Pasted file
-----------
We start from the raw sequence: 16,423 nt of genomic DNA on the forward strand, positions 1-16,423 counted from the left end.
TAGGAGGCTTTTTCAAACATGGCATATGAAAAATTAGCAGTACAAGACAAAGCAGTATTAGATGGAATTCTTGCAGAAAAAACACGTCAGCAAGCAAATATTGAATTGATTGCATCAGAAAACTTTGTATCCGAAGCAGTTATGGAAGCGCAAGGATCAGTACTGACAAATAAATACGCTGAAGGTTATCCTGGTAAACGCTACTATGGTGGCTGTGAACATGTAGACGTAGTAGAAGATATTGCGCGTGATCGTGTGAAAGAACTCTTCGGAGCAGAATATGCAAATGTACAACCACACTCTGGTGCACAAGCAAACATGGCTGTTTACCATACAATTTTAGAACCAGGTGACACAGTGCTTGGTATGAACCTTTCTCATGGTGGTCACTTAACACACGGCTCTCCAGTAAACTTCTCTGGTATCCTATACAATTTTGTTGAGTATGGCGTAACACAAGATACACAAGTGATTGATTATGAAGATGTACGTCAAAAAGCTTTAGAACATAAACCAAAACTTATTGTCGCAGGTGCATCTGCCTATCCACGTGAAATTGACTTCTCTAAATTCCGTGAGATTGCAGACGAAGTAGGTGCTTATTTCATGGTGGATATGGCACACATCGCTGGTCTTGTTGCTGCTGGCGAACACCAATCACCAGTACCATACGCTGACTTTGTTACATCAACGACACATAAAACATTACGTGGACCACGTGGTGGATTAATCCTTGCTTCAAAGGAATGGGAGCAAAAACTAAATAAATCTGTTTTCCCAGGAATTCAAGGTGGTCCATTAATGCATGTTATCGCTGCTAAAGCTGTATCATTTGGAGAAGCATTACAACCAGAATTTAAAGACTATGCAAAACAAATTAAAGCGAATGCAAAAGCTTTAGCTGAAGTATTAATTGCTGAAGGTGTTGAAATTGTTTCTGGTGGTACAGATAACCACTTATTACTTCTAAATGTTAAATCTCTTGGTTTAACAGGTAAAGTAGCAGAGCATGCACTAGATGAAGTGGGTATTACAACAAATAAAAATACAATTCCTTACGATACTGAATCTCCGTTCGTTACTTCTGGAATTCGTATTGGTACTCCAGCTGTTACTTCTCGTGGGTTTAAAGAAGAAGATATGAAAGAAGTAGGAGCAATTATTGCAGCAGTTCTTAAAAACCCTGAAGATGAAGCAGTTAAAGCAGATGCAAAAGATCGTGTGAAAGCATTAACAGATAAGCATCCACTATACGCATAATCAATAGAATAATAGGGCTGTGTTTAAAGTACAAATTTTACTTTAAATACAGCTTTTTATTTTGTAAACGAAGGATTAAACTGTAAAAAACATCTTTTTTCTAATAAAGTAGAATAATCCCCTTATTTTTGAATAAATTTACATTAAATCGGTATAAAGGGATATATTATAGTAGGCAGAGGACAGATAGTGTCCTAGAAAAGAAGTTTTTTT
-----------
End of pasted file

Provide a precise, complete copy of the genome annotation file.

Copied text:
We start from the raw sequence: 16,423 nt of genomic DNA on the forward strand, positions 1-16,423 counted from the left end.
TAGGAGGCTTTTTCAAACATGGCATATGAAAAATTAGCAGTACAAGACAAAGCAGTATTAGATGGAATTCTTGCAGAAAAAACACGTCAGCAAGCAAATATTGAATTGATTGCATCAGAAAACTTTGTATCCGAAGCAGTTATGGAAGCGCAAGGATCAGTACTGACAAATAAATACGCTGAAGGTTATCCTGGTAAACGCTACTATGGTGGCTGTGAACATGTAGACGTAGTAGAAGATATTGCGCGTGATCGTGTGAAAGAACTCTTCGGAGCAGAATATGCAAATGTACAACCACACTCTGGTGCACAAGCAAACATGGCTGTTTACCATACAATTTTAGAACCAGGTGACACAGTGCTTGGTATGAACCTTTCTCATGGTGGTCACTTAACACACGGCTCTCCAGTAAACTTCTCTGGTATCCTATACAATTTTGTTGAGTATGGCGTAACACAAGATACACAAGTGATTGATTATGAAGATGTACGTCAAAAAGCTTTAGAACATAAACCAAAACTTATTGTCGCAGGTGCATCTGCCTATCCACGTGAAATTGACTTCTCTAAATTCCGTGAGATTGCAGACGAAGTAGGTGCTTATTTCATGGTGGATATGGCACACATCGCTGGTCTTGTTGCTGCTGGCGAACACCAATCACCAGTACCATACGCTGACTTTGTTACATCAACGACACATAAAACATTACGTGGACCACGTGGTGGATTAATCCTTGCTTCAAAGGAATGGGAGCAAAAACTAAATAAATCTGTTTTCCCAGGAATTCAAGGTGGTCCATTAATGCATGTTATCGCTGCTAAAGCTGTATCATTTGGAGAAGCATTACAACCAGAATTTAAAGACTATGCAAAACAAATTAAAGCGAATGCAAAAGCTTTAGCTGAAGTATTAATTGCTGAAGGTGTTGAAATTGTTTCTGGTGGTACAGATAACCACTTATTACTTCTAAATGTTAAATCTCTTGGTTTAACAGGTAAAGTAGCAGAGCATGCACTAGATGAAGTGGGTATTACAACAAATAAAAATACAATTCCTTACGATACTGAATCTCCGTTCGTTACTTCTGGAATTCGTATTGGTACTCCAGCTGTTACTTCTCGTGGGTTTAAAGAAGAAGATATGAAAGAAGTAGGAGCAATTATTGCAGCAGTTCTTAAAAACCCTGAAGATGAAGCAGTTAAAGCAGATGCAAAAGATCGTGTGAAAGCATTAACAGATAAGCATCCACTATACGCATAATCAATAGAATAATAGGGCTGTGTTTAAAGTACAAATTTTACTTTAAATACAGCTTTTTATTTTGTAAACGAAGGATTAAACTGTAAAAAACATCTTTTTTCTAATAAAGTAGAATAATCCCCTTATTTTTGAATAAATTTACATTAAATCGGTATAAAGGGATATATTATAGTAGGCAGAGGACAGATAGTGTCCTAGAAAAGAAGTTTTTTT